This is a discussion on Service starting app as appropriate user... - Windows NT ; Windows XP. Service running as LocalSystem. This service has a requirement to create a process running a GUI-based executable on the current "input" desktop. The input desktop may be the "default" desktop of any user logged into the machine (and ...
Service running as LocalSystem.
This service has a requirement to create a process running a GUI-based
executable on the current "input" desktop. The input desktop may be the
"default" desktop of any user logged into the machine (and there could be
more than one if Fast-User Switching is turned on) or the "winlogin"
desktop. Making the process start and display its window is simple
enough--however the trick is that the process also must be running as the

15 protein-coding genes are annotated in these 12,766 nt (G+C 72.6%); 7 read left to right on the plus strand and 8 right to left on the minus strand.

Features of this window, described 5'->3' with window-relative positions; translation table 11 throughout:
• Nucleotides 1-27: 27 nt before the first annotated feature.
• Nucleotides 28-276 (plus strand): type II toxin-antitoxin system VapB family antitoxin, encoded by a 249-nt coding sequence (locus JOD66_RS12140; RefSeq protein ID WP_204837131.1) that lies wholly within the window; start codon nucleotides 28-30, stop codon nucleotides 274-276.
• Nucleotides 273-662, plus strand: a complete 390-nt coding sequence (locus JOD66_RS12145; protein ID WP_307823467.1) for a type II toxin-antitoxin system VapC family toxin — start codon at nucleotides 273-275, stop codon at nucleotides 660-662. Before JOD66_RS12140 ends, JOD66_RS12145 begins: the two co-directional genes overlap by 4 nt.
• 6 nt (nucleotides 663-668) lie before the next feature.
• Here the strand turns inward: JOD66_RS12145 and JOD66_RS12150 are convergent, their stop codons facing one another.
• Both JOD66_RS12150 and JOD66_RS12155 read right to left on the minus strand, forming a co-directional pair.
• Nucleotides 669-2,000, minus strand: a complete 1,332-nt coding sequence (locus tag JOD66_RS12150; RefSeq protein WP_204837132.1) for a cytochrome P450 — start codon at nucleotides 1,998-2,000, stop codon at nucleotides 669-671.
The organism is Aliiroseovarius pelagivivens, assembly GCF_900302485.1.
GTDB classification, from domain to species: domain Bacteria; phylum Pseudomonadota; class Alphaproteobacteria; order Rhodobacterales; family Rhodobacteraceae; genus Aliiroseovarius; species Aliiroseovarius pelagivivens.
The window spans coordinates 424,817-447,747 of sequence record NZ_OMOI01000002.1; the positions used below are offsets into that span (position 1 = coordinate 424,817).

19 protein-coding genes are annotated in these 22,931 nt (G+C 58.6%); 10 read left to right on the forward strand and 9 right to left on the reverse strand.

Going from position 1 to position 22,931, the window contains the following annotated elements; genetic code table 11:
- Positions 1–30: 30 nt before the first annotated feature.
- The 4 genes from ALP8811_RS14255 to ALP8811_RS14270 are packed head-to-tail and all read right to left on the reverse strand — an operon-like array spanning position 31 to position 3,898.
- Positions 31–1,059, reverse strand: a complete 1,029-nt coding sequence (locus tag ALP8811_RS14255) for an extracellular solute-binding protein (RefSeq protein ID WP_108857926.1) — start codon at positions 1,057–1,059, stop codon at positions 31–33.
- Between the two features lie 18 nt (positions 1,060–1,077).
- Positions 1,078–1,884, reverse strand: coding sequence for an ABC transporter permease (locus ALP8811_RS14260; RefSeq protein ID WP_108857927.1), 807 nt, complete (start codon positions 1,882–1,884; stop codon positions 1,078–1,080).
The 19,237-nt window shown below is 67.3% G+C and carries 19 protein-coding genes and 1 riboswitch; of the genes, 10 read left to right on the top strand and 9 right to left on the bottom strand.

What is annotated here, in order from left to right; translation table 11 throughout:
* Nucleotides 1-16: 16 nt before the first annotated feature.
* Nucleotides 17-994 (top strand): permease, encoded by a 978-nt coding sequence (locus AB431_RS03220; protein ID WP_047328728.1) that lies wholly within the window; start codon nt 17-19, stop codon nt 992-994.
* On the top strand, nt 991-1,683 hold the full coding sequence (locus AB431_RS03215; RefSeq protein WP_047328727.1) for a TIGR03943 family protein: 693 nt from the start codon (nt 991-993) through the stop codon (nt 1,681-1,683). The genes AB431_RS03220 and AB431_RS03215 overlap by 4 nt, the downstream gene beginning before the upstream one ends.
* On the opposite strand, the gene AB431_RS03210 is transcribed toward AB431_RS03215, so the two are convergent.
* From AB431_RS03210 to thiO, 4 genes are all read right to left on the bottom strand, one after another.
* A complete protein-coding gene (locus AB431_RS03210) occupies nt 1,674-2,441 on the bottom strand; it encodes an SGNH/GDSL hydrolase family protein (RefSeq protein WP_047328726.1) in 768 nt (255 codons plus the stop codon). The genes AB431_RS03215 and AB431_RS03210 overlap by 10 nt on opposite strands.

same user that the desktop corresponds to:
winlogin = system
The app will not work correctly if it is unconditionally run under the
So, I understand that CreateProcessAsUser() will do the trick if you can
obtain the correct user access token. I have been able to successfully
gather the access token from a process already running under the user I want
and use it to create my process. I works fine (most likely because I am
LocalSystem). I gathered the access token by opening the Task Manager and
determining the PID of a process already running as the user I want to run
my process as--then gathering the access token from the process.
But the real question is:
How do I programmatically know what user is associated with the input
If I call GetUserObjectInformation() on the input desktop handle requesting
the user that is currently associated with the desktop (UOI_USER_SID), but
that SID doesn't match the SID of any users on the machine. The same SID is
returned for both the "winlogin" and "default" desktops. In fact, if I
lookup the account name using LookupAccountSid() and it returns false
indicating it couldn't do it's job. I'm confused what this means. Anybody
BTW: If more than one user is simultaneously logged (Fast-User Switching),
will their desktop objects both live under WinSta0? WinSta0, as I
understand it, is the only "interactive" windows station. What about their
desktop names? Just curious.